Police went to the Los Iros beach in Erin on Tuesday afternoon after a group of Venezuelans, including 16 children, came ashore by boat shortly before 1 pm.
The group was deported on Sunday for entering the country illegally.
Wet and worried about their next move, the Venezuelans told Newsday they had not slept since Sunday, when they left in two boats from the port at Cedros.
The youngest child is four months old.
Keren Gobin, 17, said, “It rained last night. We hovered over the children and tried to shield them with over bodies. We did not have plenty food with us. Last night, mosquitoes bit all of us. The children were crying and we could not do much to help.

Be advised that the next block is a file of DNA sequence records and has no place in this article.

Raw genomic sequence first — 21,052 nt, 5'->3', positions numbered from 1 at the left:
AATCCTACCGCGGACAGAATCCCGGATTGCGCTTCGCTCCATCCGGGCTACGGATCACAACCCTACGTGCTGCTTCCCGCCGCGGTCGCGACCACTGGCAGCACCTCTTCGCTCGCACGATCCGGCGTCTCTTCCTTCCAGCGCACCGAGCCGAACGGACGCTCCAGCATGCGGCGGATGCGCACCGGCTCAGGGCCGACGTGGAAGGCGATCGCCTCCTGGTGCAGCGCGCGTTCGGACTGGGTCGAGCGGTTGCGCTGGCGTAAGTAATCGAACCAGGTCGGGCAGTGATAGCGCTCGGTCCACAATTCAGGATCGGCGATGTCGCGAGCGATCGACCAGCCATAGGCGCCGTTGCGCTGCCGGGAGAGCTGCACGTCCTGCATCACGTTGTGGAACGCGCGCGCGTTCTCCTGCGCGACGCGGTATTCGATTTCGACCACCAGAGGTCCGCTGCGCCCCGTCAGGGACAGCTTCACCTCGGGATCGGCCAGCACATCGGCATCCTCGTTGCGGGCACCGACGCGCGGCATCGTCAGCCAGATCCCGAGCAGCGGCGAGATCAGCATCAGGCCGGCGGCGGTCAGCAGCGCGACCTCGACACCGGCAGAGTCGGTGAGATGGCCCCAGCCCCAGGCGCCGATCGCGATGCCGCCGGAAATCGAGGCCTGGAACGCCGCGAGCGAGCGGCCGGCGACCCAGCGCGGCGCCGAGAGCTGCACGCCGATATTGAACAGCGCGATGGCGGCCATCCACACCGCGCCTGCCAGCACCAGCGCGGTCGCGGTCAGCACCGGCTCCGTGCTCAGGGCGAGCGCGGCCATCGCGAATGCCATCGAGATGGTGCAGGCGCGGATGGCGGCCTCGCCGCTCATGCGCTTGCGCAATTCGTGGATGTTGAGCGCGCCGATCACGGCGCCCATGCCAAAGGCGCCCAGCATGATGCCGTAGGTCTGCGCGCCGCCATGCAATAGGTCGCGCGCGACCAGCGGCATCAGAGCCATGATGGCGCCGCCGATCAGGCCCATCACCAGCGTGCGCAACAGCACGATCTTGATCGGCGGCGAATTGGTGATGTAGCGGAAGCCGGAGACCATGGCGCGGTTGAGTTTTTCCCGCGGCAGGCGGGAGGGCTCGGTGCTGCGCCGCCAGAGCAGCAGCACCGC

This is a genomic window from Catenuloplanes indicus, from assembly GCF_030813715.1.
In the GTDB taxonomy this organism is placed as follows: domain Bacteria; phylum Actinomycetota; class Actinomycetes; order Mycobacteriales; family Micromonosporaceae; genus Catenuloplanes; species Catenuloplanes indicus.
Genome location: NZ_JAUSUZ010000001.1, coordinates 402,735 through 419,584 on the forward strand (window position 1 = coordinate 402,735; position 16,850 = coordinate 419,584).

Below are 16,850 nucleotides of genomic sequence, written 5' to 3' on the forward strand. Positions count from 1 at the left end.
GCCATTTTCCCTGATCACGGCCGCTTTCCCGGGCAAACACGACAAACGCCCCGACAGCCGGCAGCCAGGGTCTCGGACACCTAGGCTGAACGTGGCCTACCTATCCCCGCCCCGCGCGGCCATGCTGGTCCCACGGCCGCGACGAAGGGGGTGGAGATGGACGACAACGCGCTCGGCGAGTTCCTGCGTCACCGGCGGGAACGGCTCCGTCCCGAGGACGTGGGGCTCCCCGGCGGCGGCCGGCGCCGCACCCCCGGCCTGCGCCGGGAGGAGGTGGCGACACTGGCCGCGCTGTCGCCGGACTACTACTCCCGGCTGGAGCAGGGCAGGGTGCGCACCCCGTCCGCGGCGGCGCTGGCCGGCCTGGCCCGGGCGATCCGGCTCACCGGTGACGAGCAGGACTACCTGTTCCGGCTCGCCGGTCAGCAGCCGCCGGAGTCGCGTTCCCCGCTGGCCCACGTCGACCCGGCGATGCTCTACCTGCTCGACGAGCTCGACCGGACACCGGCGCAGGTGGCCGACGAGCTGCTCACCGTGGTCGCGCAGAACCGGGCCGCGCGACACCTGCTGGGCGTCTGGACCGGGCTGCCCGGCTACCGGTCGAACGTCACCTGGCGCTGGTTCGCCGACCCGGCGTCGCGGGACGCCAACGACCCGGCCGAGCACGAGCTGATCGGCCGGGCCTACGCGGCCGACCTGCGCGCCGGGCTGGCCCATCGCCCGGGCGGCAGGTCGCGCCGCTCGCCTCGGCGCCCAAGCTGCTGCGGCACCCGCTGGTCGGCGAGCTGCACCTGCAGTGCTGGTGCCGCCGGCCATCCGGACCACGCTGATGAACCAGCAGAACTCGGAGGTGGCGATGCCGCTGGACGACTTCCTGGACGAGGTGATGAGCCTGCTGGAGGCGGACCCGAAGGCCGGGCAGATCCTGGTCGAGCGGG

“The waves were rough. We could have drowned.’
Although they left in two boats, one had mechanical problems. Two of the men on board tied them together so that the working vessel could tow the other.
They said the rope kept bursting, while they were still in Trinidad and Tobago waters, so the occupants in the faulty vessel moved to the other.
They said they were told, though they did not say how, about the court ruling on their deportation and decided to turn back toward Trinidad. The second, faulty vessel continued to Venezuela.
The Venezuelans wept as they recalled their ordeal.
“Some of the children have fevers. Look at me, I am trembling.
“We came looking for betterment,” another of the passengers said.
“The captain dropped us off here and left. We are happy that a judge decided she wanted us to meet with her about the deportation.”
She was referring to Justice Avason Quinlan-Williams’ ruling on a writ of habeas corpus on Sunday requiring the Chief of Defence Staff to bring the women and children to court.